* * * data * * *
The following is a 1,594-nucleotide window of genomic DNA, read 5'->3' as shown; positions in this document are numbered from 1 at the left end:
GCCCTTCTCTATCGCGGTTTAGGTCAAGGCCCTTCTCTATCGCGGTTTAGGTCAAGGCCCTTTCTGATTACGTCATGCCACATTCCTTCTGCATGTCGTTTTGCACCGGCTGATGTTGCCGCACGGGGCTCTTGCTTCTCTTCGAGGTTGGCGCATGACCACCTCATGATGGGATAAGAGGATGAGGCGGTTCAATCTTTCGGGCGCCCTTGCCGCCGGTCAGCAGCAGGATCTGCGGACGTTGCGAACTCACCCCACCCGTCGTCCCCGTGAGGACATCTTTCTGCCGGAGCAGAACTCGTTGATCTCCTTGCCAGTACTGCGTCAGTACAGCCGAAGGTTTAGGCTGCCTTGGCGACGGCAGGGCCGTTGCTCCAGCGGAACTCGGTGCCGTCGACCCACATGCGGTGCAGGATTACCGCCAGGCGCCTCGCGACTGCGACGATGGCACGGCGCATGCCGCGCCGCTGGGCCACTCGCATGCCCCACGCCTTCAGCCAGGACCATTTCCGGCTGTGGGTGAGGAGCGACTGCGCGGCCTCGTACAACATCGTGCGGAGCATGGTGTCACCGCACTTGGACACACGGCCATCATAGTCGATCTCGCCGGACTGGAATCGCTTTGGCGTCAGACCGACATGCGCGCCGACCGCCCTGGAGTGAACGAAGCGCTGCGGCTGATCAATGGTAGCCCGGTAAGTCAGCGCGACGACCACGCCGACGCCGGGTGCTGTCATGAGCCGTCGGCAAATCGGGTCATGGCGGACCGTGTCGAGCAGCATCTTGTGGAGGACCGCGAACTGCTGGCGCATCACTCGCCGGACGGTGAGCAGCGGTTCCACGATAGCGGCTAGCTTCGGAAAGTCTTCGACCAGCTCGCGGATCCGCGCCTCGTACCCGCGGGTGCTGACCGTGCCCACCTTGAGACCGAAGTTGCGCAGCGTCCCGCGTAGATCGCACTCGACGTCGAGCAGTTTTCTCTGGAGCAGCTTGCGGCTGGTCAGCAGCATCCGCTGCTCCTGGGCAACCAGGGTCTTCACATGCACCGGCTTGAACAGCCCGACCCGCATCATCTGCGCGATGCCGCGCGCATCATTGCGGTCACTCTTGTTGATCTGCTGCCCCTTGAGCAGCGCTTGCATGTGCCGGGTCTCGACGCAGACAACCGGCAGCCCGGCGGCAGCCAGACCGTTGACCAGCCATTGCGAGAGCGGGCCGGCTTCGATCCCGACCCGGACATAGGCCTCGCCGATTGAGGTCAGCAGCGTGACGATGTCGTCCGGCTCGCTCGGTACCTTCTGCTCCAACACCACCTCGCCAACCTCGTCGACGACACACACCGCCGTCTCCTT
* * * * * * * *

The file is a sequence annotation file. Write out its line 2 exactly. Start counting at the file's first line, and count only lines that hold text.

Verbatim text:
GCCCTTCTCTATCGCGGTTTAGGTCAAGGCCCTTCTCTATCGCGGTTTAGGTCAAGGCCCTTTCTGATTACGTCATGCCACATTCCTTCTGCATGTCGTTTTGCACCGGCTGATGTTGCCGCACGGGGCTCTTGCTTCTCTTCGAGGTTGGCGCATGACCACCTCATGATGGGATAAGAGGATGAGGCGGTTCAATCTTTCGGGCGCCCTTGCCGCCGGTCAGCAGCAGGATCTGCGGACGTTGCGAACTCACCCCACCCGTCGTCCCCGTGAGGACATCTTTCTGCCGGAGCAGAACTCGTTGATCTCCTTGCCAGTACTGCGTCAGTACAGCCGAAGGTTTAGGCTGCCTTGGCGACGGCAGGGCCGTTGCTCCAGCGGAACTCGGTGCCGTCGACCCACATGCGGTGCAGGATTACCGCCAGGCGCCTCGCGACTGCGACGATGGCACGGCGCATGCCGCGCCGCTGGGCCACTCGCATGCCCCACGCCTTCAGCCAGGACCATTTCCGGCTGTGGGTGAGGAGCGACTGCGCGGCCTCGTACAACATCGTGCGGAGCATGGTGTCACCGCACTTGGACACACGGCCATCATAGTCGATCTCGCCGGACTGGAATCGCTTTGGCGTCAGACCGACATGCGCGCCGACCGCCCTGGAGTGAACGAAGCGCTGCGGCTGATCAATGGTAGCCCGGTAAGTCAGCGCGACGACCACGCCGACGCCGGGTGCTGTCATGAGCCGTCGGCAAATCGGGTCATGGCGGACCGTGTCGAGCAGCATCTTGTGGAGGACCGCGAACTGCTGGCGCATCACTCGCCGGACGGTGAGCAGCGGTTCCACGATAGCGGCTAGCTTCGGAAAGTCTTCGACCAGCTCGCGGATCCGCGCCTCGTACCCGCGGGTGCTGACCGTGCCCACCTTGAGACCGAAGTTGCGCAGCGTCCCGCGTAGATCGCACTCGACGTCGAGCAGTTTTCTCTGGAGCAGCTTGCGGCTGGTCAGCAGCATCCGCTGCTCCTGGGCAACCAGGGTCTTCACATGCACCGGCTTGAACAGCCCGACCCGCATCATCTGCGCGATGCCGCGCGCATCATTGCGGTCACTCTTGTTGATCTGCTGCCCCTTGAGCAGCGCTTGCATGTGCCGGGTCTCGACGCAGACAACCGGCAGCCCGGCGGCAGCCAGACCGTTGACCAGCCATTGCGAGAGCGGGCCGGCTTCGATCCCGACCCGGACATAGGCCTCGCCGATTGAGGTCAGCAGCGTGACGATGTCGTCCGGCTCGCTCGGTACCTTCTGCTCCAACACCACCTCGCCAACCTCGTCGACGACACACACCGCCGTCTCCTT